15. Optional: If you plan on printing your php sources, you may want to include line numbering.
  16. Select the Printing entry.
  17. Check the Options>"Line Numbers" box.
Other options in a Document Class include a lot of dealing with end-of-line behavior. The important one that I noticed in the HTML Document class (which was NOT included in the default) was the top-level option of "Strip trailing spaces from line when saving". One other option that I just now decided to explore was the Tabulation entry. This is just a way of determining how big the tab character should be in number of spaces. If you look at the Java entry (which cannot be deleted), you will see that it has a default tab spacing of 4 characters and an indent size of 4 (contrary to the Default document class which is at 8). Therefore, I decided to copy the Java values into the PHP Document Class.

And in the time it's taken to write this article, I've also added a class for CSS files, since they're not included ANYWHERE!

Anyhow, hopefully this clarifies this type of thing for someone.

Preventing constant reboots on a network

For some weird reason, I found that my router (Netgear WNR3500L) (or my connection) was giving me problems...every so often it my LAN connection would completely reset and require me to reboot the computer, just to get the webserver back online (it would become completely unreachable via No-IP DNS -and- the external IP address..some 5xx connection reset error or something).

Recently I found that the problem was my router. The DHCP server built into it has a set lease time of what my connection says is 24 hours, although it only lasts about 12. I found a workable solution, yet it was rather annoying. I set up my Telnet server to automatically shut down every 12 hours, as well as the client that was accessing it. On top of that, I used Windows Scheduler to run reboot.cmd a minute after the server was shut down, and then used TweakUI to automatically log me back in, plus another command-line script that would autolock the computer after logging in. This way all the applications would be preloaded, but the computer would still be secured.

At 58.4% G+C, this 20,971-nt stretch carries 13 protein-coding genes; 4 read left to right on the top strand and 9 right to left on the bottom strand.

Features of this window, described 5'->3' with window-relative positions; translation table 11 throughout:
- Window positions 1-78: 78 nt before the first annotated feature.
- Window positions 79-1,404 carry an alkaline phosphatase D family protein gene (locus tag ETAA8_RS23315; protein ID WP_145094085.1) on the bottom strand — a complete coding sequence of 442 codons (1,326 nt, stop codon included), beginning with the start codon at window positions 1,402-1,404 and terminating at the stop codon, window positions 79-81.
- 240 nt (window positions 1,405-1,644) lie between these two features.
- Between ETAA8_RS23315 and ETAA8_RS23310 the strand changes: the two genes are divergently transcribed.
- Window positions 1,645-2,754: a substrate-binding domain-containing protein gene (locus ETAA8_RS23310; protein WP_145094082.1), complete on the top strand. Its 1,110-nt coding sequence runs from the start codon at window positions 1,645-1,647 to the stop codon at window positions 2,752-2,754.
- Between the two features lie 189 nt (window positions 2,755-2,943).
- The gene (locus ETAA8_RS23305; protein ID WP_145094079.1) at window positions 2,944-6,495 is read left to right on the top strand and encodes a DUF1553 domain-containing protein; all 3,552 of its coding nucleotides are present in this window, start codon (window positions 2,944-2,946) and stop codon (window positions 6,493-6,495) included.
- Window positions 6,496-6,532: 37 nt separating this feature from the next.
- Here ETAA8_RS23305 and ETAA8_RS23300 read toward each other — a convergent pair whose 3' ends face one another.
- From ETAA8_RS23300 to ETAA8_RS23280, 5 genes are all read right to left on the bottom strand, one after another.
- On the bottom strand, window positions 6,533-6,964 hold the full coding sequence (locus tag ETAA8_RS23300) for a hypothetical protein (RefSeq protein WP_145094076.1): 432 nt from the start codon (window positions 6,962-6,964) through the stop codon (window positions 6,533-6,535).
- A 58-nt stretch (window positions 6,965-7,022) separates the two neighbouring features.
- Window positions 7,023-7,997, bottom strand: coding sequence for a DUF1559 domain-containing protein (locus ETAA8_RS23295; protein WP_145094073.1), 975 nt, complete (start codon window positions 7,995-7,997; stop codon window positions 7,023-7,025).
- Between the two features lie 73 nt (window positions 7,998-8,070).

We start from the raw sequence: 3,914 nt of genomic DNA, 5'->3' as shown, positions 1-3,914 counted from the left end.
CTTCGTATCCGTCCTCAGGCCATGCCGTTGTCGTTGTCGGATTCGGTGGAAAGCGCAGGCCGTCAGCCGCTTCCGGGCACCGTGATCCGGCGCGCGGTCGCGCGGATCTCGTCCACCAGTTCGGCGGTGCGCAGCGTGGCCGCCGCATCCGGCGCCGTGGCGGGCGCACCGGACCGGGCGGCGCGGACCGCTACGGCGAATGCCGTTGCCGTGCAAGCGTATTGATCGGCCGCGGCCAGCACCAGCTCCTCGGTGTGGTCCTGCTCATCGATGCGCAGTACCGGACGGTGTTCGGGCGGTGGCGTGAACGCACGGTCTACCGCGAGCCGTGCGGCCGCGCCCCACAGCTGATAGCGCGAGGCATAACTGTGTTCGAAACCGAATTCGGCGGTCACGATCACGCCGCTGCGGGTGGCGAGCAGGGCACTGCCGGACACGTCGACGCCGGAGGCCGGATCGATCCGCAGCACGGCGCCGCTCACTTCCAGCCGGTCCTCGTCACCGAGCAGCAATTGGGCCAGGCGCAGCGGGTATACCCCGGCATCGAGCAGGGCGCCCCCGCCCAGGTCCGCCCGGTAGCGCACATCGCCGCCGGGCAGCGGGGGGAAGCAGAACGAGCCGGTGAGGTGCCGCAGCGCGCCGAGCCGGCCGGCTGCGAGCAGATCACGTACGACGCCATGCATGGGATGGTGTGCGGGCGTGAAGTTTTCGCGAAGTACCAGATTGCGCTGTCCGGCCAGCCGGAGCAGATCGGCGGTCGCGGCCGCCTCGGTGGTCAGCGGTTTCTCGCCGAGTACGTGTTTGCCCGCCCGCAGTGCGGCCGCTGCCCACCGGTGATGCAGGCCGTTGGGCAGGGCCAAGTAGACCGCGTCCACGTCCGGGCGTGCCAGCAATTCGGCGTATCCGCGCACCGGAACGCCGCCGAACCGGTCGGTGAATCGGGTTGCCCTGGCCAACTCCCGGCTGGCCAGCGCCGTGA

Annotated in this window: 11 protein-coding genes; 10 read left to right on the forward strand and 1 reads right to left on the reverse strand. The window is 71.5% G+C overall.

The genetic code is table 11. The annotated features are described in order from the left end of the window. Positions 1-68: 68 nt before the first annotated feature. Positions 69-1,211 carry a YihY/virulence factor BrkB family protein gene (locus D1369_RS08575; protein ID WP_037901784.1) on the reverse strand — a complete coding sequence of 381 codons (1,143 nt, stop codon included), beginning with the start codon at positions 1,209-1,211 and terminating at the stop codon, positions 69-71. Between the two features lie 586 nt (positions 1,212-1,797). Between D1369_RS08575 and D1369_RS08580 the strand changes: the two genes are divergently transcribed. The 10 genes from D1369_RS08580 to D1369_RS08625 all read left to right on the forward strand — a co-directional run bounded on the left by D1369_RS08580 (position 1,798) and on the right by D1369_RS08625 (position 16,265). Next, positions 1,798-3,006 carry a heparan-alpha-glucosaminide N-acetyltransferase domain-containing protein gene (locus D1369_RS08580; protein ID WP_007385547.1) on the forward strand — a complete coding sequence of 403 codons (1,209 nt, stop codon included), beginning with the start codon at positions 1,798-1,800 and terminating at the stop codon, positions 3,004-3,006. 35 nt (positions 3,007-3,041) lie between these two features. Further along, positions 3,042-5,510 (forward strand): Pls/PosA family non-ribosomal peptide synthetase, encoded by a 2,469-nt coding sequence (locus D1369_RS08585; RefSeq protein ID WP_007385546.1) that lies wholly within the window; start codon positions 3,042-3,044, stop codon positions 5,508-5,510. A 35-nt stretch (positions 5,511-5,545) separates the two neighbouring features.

Got all that?

1. Telnet shutdown
2. Telnet client shutdown
3. Computer shutdown and reboot
4. Autologin (starting all the servers up again)
5. Autolock

DHCP is renewed, the connection is reset, and 100% accessible over the web.

The Telnet server is called PennMUSH, which is a Multi-User RPG engine which uses the common MUSHCode language to program.

For archival purposes, here's the detailed setup:

@listen Shutdown Machine = ^-*: @switch [or([strmatch(%0,00)],[strmatch(%0,12)])] = 1,{@wizwall Shutting down.;@dump;@wait 30=@shutdown};@@ * is passed from the clock hourly as timefmt($H) <= The 24-hour hour code.

date_saved="2011-04-05 14:32:04"
<timer enabled="y" hour="00" minute"1" second="0.00" offset_second="0.00" send_to="12" at_time="y" >
<send>DoCommand Save("")
DoCommand Exit("")</send>

<timer enabled="y" hour="12" minute="1" second="0.00" offset_second="0.00" send_to="12"
at_time="y" >
<send>DoCommand Save("")
DoCommand Exit("")</send>

@echo off
echo Shutting down
shutdown.exe -f -r -t 30

@echo off
echo Locking computer
rundll32.exe user32.dll, LockWorkStation
Scheduled Tasks:
Add one task to run reboot.cmd. Copy the event within the single task and schedule them to run at 12:02 am and 12:02 pm.